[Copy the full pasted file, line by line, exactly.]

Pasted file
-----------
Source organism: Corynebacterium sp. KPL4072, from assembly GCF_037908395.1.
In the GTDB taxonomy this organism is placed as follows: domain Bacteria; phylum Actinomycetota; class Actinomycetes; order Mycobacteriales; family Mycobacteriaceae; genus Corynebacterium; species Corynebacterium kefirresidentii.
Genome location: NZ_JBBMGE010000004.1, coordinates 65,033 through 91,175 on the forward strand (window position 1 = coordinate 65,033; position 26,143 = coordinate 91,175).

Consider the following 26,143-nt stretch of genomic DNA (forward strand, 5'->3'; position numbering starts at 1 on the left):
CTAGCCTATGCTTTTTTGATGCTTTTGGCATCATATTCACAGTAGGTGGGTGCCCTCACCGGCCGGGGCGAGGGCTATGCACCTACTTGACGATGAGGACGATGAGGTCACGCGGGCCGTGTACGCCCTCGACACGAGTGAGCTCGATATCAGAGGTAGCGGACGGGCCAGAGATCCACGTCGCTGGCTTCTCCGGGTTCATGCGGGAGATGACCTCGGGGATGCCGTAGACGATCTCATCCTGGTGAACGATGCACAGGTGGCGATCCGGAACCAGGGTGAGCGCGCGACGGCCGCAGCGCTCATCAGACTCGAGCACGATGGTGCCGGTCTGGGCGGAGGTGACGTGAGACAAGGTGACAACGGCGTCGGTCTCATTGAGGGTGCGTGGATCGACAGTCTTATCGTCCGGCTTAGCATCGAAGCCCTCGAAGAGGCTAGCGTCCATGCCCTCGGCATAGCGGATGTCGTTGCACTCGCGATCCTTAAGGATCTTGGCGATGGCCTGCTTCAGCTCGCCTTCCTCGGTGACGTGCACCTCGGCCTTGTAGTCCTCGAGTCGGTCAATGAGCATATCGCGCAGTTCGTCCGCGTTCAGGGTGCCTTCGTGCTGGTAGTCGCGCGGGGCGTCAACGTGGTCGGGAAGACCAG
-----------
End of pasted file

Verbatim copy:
Source organism: Corynebacterium sp. KPL4072, from assembly GCF_037908395.1.
In the GTDB taxonomy this organism is placed as follows: domain Bacteria; phylum Actinomycetota; class Actinomycetes; order Mycobacteriales; family Mycobacteriaceae; genus Corynebacterium; species Corynebacterium kefirresidentii.
Genome location: NZ_JBBMGE010000004.1, coordinates 65,033 through 91,175 on the forward strand (window position 1 = coordinate 65,033; position 26,143 = coordinate 91,175).

Consider the following 26,143-nt stretch of genomic DNA (forward strand, 5'->3'; position numbering starts at 1 on the left):
CTAGCCTATGCTTTTTTGATGCTTTTGGCATCATATTCACAGTAGGTGGGTGCCCTCACCGGCCGGGGCGAGGGCTATGCACCTACTTGACGATGAGGACGATGAGGTCACGCGGGCCGTGTACGCCCTCGACACGAGTGAGCTCGATATCAGAGGTAGCGGACGGGCCAGAGATCCACGTCGCTGGCTTCTCCGGGTTCATGCGGGAGATGACCTCGGGGATGCCGTAGACGATCTCATCCTGGTGAACGATGCACAGGTGGCGATCCGGAACCAGGGTGAGCGCGCGACGGCCGCAGCGCTCATCAGACTCGAGCACGATGGTGCCGGTCTGGGCGGAGGTGACGTGAGACAAGGTGACAACGGCGTCGGTCTCATTGAGGGTGCGTGGATCGACAGTCTTATCGTCCGGCTTAGCATCGAAGCCCTCGAAGAGGCTAGCGTCCATGCCCTCGGCATAGCGGATGTCGTTGCACTCGCGATCCTTAAGGATCTTGGCGATGGCCTGCTTCAGCTCGCCTTCCTCGGTGACGTGCACCTCGGCCTTGTAGTCCTCGAGTCGGTCAATGAGCATATCGCGCAGTTCGTCCGCGTTCAGGGTGCCTTCGTGCTGGTAGTCGCGCGGGGCGTCAACGTGGTCGGGAAGACCAG